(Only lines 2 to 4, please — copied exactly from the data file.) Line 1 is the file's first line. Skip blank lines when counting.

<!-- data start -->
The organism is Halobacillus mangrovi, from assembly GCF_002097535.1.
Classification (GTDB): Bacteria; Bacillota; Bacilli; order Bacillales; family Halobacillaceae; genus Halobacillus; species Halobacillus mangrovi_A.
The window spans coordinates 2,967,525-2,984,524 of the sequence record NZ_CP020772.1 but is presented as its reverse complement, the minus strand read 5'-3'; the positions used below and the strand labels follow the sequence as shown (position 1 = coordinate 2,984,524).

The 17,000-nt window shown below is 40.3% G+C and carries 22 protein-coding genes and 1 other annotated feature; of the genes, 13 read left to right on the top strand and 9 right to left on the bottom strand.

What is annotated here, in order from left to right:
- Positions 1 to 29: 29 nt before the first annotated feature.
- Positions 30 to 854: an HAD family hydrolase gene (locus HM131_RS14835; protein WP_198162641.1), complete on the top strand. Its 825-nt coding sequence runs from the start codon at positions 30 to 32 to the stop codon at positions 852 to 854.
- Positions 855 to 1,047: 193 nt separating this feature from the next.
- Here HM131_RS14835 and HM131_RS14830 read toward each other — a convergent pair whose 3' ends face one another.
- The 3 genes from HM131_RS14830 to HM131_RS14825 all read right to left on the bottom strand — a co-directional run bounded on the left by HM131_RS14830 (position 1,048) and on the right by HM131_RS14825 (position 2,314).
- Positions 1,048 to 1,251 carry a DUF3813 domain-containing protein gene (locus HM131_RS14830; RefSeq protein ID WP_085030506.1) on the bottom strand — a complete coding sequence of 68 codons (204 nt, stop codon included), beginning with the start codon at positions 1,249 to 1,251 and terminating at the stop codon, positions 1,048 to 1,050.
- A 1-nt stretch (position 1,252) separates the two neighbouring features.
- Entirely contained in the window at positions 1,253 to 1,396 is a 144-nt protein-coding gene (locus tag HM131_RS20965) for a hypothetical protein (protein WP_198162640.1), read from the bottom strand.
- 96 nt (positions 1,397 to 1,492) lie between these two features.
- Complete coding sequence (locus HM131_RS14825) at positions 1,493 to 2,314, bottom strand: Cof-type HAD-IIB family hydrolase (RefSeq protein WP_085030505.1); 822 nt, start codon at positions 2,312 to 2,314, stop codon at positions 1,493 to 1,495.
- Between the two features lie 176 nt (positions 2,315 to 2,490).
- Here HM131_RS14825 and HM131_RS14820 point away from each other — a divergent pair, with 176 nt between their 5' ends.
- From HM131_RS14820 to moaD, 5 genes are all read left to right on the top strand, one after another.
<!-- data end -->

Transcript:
Classification (GTDB): Bacteria; Bacillota; Bacilli; order Bacillales; family Halobacillaceae; genus Halobacillus; species Halobacillus mangrovi_A.
The window spans coordinates 2,967,525-2,984,524 of the sequence record NZ_CP020772.1 but is presented as its reverse complement, the minus strand read 5'-3'; the positions used below and the strand labels follow the sequence as shown (position 1 = coordinate 2,984,524).

The 17,000-nt window shown below is 40.3% G+C and carries 22 protein-coding genes and 1 other annotated feature; of the genes, 13 read left to right on the top strand and 9 right to left on the bottom strand.